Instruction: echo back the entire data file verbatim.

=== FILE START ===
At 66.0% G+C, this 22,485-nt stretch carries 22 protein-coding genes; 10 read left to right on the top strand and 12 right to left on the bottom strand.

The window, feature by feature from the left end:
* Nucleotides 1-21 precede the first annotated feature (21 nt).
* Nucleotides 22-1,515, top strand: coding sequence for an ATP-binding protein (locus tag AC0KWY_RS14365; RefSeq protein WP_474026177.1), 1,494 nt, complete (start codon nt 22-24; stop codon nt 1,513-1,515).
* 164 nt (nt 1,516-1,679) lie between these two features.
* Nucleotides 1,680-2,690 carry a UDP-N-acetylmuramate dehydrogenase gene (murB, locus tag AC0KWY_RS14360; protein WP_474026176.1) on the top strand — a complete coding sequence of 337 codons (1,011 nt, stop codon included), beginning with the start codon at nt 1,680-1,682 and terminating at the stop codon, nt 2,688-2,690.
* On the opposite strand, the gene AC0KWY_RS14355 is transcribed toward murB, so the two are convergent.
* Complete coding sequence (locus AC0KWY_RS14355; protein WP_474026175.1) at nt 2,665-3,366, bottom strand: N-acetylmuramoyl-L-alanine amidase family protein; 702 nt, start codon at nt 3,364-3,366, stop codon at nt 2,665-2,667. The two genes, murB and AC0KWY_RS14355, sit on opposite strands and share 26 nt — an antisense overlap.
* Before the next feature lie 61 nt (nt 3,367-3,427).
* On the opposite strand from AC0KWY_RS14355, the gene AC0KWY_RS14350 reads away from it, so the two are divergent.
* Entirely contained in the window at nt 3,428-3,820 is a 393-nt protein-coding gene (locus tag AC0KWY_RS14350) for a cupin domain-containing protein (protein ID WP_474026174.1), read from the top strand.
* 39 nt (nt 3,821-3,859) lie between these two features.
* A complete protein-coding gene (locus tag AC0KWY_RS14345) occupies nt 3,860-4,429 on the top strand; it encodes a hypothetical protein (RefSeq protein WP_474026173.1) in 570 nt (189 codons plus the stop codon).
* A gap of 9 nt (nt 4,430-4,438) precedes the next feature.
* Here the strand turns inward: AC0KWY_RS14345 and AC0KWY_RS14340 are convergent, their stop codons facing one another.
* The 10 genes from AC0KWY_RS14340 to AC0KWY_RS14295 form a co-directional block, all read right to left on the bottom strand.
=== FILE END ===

At 66.0% G+C, this 22,485-nt stretch carries 22 protein-coding genes; 10 read left to right on the top strand and 12 right to left on the bottom strand.

The window, feature by feature from the left end:
* Nucleotides 1-21 precede the first annotated feature (21 nt).
* Nucleotides 22-1,515, top strand: coding sequence for an ATP-binding protein (locus tag AC0KWY_RS14365; RefSeq protein WP_474026177.1), 1,494 nt, complete (start codon nt 22-24; stop codon nt 1,513-1,515).
* 164 nt (nt 1,516-1,679) lie between these two features.
* Nucleotides 1,680-2,690 carry a UDP-N-acetylmuramate dehydrogenase gene (murB, locus tag AC0KWY_RS14360; protein WP_474026176.1) on the top strand — a complete coding sequence of 337 codons (1,011 nt, stop codon included), beginning with the start codon at nt 1,680-1,682 and terminating at the stop codon, nt 2,688-2,690.
* On the opposite strand, the gene AC0KWY_RS14355 is transcribed toward murB, so the two are convergent.
* Complete coding sequence (locus AC0KWY_RS14355; protein WP_474026175.1) at nt 2,665-3,366, bottom strand: N-acetylmuramoyl-L-alanine amidase family protein; 702 nt, start codon at nt 3,364-3,366, stop codon at nt 2,665-2,667. The two genes, murB and AC0KWY_RS14355, sit on opposite strands and share 26 nt — an antisense overlap.
* Before the next feature lie 61 nt (nt 3,367-3,427).
* On the opposite strand from AC0KWY_RS14355, the gene AC0KWY_RS14350 reads away from it, so the two are divergent.
* Entirely contained in the window at nt 3,428-3,820 is a 393-nt protein-coding gene (locus tag AC0KWY_RS14350) for a cupin domain-containing protein (protein ID WP_474026174.1), read from the top strand.
* 39 nt (nt 3,821-3,859) lie between these two features.
* A complete protein-coding gene (locus tag AC0KWY_RS14345) occupies nt 3,860-4,429 on the top strand; it encodes a hypothetical protein (RefSeq protein WP_474026173.1) in 570 nt (189 codons plus the stop codon).
* A gap of 9 nt (nt 4,430-4,438) precedes the next feature.
* Here the strand turns inward: AC0KWY_RS14345 and AC0KWY_RS14340 are convergent, their stop codons facing one another.
* The 10 genes from AC0KWY_RS14340 to AC0KWY_RS14295 form a co-directional block, all read right to left on the bottom strand.